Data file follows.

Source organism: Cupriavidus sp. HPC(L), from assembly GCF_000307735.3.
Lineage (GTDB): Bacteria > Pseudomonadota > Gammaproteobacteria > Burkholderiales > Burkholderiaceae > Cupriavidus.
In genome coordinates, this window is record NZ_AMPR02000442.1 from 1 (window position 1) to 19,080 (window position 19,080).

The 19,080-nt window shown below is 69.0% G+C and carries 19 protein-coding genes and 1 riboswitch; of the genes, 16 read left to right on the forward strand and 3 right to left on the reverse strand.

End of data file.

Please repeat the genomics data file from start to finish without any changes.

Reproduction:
Source organism: Cupriavidus sp. HPC(L), from assembly GCF_000307735.3.
Lineage (GTDB): Bacteria > Pseudomonadota > Gammaproteobacteria > Burkholderiales > Burkholderiaceae > Cupriavidus.
In genome coordinates, this window is record NZ_AMPR02000442.1 from 1 (window position 1) to 19,080 (window position 19,080).

The 19,080-nt window shown below is 69.0% G+C and carries 19 protein-coding genes and 1 riboswitch; of the genes, 16 read left to right on the forward strand and 3 right to left on the reverse strand.